Sirius XM Radio Inc. (SIRI:US) directors were sued by investors who contend the board isn’t doing enough to protect the satellite-radio provider from a potential takeover by Liberty Media Corp. (LMCA:US)
Sirius shareholders contend in a Delaware Chancery Court suit that Sirius directors have failed to erect anti-takeover defenses for the U.S.’s largest satellite broadcaster despite efforts by Liberty Media Chairman John C. Malone to gain control of the company. Because Liberty owns a 48 percent stake of Sirius, Malone is on the radio provider’s board.
Malone and other Liberty executives serving on Sirius’s board are improperly barring fellow directors from “adopting anti-takeover provisions even if doing so would be in the best interests” of the company, a Florida pension fund said in the complaint, filed today in Delaware Chancery Court in Wilmington.
Liberty Media, based in Englewood, Colorado, said earlier this month that it intends to increase its holding in Sirius to more than 50 percent to take control the firm and its airwave licenses.
Kelly Sullivan, a spokeswoman for Sirius, didn’t immediately respond to an e-mail seeking comment on the suit. A Liberty spokeswoman, Courtnee Ulrich, also didn’t respond to an e-mail seeking comment.
Liberty Media officials said in an Aug. 17 filing with the Federal Communications Commission that by increasing its stake, the company is poised to take control of Sirius within 60 days of receiving regulators’ approval of airwave-license transfers.
Liberty Media is a holding company with a range of investments, including stakes in the cable TV programmer Starz LLC and Major League Baseball’s Atlanta Braves. Malone, a billionaire, said last month he intends to spin off Sirius as a publicly traded company once he gains a controlling stake.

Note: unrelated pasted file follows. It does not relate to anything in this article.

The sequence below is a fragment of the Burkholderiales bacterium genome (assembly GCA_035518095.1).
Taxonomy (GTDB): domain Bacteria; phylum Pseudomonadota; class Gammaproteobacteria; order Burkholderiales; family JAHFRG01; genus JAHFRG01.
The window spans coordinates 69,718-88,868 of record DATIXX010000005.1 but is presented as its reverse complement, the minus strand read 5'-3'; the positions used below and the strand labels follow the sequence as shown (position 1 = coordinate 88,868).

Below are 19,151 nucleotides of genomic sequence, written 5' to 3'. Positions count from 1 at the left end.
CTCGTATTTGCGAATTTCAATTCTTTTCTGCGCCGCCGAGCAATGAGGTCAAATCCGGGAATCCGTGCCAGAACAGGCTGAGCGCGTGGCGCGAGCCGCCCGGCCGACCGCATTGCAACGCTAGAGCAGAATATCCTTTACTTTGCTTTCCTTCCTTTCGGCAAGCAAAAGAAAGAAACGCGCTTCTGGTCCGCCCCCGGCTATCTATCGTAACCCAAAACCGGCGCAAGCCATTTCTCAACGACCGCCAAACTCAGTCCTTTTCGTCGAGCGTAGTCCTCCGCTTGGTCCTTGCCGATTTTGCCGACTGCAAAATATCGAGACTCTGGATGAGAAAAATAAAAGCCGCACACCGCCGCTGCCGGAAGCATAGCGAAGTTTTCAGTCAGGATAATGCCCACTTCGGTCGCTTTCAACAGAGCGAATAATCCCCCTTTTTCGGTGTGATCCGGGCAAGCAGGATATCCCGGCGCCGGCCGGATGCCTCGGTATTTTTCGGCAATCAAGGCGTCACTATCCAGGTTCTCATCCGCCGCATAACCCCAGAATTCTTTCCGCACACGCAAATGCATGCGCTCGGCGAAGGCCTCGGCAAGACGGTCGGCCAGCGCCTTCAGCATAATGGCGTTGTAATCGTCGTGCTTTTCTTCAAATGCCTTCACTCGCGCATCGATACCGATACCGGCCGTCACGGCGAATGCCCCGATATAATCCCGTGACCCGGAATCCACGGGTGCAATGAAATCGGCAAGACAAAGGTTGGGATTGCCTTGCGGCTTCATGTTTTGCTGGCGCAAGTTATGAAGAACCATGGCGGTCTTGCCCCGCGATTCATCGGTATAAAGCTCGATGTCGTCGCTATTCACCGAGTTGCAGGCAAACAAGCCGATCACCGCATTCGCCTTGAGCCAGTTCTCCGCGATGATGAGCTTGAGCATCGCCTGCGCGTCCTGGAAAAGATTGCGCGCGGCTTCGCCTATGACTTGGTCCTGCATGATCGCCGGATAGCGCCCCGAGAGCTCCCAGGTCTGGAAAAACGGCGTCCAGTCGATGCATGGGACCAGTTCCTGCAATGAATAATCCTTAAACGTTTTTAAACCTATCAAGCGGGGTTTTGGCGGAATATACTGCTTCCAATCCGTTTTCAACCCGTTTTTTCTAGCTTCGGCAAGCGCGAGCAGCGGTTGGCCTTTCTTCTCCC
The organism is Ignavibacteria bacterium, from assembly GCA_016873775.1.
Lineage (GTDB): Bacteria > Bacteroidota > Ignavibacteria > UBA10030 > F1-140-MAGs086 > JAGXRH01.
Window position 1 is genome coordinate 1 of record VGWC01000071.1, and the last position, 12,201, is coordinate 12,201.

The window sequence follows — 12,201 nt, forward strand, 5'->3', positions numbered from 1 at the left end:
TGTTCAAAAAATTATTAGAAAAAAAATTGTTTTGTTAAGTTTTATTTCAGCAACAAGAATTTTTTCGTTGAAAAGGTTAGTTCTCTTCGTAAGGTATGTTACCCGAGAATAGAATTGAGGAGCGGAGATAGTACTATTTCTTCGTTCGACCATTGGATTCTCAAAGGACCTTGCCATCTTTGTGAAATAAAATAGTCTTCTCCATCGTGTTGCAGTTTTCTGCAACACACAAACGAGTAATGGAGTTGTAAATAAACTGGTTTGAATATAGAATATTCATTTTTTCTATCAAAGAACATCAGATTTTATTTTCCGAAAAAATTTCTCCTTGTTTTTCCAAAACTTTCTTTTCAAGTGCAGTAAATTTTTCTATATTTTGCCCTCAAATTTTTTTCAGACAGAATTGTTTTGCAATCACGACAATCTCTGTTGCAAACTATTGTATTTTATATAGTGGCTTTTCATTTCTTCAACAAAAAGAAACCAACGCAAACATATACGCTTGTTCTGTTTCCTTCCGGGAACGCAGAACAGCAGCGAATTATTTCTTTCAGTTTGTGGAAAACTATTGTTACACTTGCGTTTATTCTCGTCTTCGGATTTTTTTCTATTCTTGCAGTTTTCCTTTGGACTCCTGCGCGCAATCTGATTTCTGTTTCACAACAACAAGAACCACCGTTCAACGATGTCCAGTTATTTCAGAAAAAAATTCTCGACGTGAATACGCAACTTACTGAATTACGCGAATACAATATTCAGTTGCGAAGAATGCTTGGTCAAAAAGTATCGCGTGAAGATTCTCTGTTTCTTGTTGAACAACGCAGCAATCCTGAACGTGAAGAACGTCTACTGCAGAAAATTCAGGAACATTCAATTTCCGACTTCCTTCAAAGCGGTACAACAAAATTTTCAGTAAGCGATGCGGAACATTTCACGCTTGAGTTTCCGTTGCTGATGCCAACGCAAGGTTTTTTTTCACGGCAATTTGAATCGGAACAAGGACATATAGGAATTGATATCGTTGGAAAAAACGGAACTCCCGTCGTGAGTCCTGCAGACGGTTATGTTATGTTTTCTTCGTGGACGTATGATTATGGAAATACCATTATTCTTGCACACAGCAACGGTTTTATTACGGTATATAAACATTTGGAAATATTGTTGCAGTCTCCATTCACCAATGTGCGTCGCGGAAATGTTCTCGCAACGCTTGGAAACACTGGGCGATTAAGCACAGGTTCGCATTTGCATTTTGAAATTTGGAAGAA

Malone got the Sirius stake after providing a $530 million loan in 2009 that kept the satellite broadcaster out of bankruptcy. The investment agreement barred Malone from attempting to gain control of the radio provider for three years, investors said in the complaint.
Now that the three-year-period has ended, Malone and Liberty are seeking to “effectuate a creeping takeover of Sirius” without paying a premium, the City of Miami Police Relief and Pension Fund, a Sirius shareholder, contends in the complaint.
Sirius directors who aren’t beholden to Malone and Liberty, including current CEO Mel Karmazin, have publicly stated their opposition to the takeover, “yet the Sirius board has not implemented a poison pill or otherwise acted to stop Malone,” the fund said in the complaint. Karmazin was the president of CBS Corp. (CBS:US) before the broadcaster was acquired by Viacom Inc. (VIAB:US) in 2000.
The case is City of Miami Police Relief and Pension Fund v. Sirius XM Radio Inc., Delaware Chancery Court (Wilmington).
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